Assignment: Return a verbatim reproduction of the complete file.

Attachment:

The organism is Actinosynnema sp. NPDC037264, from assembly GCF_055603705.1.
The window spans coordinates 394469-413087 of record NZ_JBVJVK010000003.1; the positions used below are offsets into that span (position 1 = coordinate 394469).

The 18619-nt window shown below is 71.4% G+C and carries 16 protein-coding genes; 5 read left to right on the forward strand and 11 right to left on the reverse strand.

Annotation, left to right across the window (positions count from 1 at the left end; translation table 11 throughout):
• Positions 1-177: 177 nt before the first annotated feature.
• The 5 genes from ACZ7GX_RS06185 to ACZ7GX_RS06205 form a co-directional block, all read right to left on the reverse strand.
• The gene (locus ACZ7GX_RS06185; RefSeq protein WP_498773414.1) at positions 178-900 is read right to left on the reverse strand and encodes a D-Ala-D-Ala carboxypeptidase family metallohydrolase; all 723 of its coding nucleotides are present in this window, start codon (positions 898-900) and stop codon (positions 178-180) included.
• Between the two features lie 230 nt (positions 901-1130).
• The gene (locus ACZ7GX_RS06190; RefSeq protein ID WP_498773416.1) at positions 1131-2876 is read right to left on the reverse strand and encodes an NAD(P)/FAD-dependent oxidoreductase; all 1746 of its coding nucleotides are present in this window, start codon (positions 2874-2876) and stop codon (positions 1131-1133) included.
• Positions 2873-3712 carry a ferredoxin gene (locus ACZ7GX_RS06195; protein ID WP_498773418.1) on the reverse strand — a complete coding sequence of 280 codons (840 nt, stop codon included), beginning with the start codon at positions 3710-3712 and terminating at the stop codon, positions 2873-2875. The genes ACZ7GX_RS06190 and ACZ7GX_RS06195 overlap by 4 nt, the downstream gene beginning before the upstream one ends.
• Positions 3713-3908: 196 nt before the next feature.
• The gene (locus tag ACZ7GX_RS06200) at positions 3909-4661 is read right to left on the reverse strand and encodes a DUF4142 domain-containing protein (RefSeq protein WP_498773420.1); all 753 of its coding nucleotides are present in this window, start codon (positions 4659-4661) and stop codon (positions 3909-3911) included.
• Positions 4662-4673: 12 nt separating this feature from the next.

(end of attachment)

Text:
The organism is Actinosynnema sp. NPDC037264, from assembly GCF_055603705.1.
The window spans coordinates 394469-413087 of record NZ_JBVJVK010000003.1; the positions used below are offsets into that span (position 1 = coordinate 394469).

The 18619-nt window shown below is 71.4% G+C and carries 16 protein-coding genes; 5 read left to right on the forward strand and 11 right to left on the reverse strand.

Annotation, left to right across the window (positions count from 1 at the left end; translation table 11 throughout):
• Positions 1-177: 177 nt before the first annotated feature.
• The 5 genes from ACZ7GX_RS06185 to ACZ7GX_RS06205 form a co-directional block, all read right to left on the reverse strand.
• The gene (locus ACZ7GX_RS06185; RefSeq protein WP_498773414.1) at positions 178-900 is read right to left on the reverse strand and encodes a D-Ala-D-Ala carboxypeptidase family metallohydrolase; all 723 of its coding nucleotides are present in this window, start codon (positions 898-900) and stop codon (positions 178-180) included.
• Between the two features lie 230 nt (positions 901-1130).
• The gene (locus ACZ7GX_RS06190; RefSeq protein ID WP_498773416.1) at positions 1131-2876 is read right to left on the reverse strand and encodes an NAD(P)/FAD-dependent oxidoreductase; all 1746 of its coding nucleotides are present in this window, start codon (positions 2874-2876) and stop codon (positions 1131-1133) included.
• Positions 2873-3712 carry a ferredoxin gene (locus ACZ7GX_RS06195; protein ID WP_498773418.1) on the reverse strand — a complete coding sequence of 280 codons (840 nt, stop codon included), beginning with the start codon at positions 3710-3712 and terminating at the stop codon, positions 2873-2875. The genes ACZ7GX_RS06190 and ACZ7GX_RS06195 overlap by 4 nt, the downstream gene beginning before the upstream one ends.
• Positions 3713-3908: 196 nt before the next feature.
• The gene (locus tag ACZ7GX_RS06200) at positions 3909-4661 is read right to left on the reverse strand and encodes a DUF4142 domain-containing protein (RefSeq protein WP_498773420.1); all 753 of its coding nucleotides are present in this window, start codon (positions 4659-4661) and stop codon (positions 3909-3911) included.
• Positions 4662-4673: 12 nt separating this feature from the next.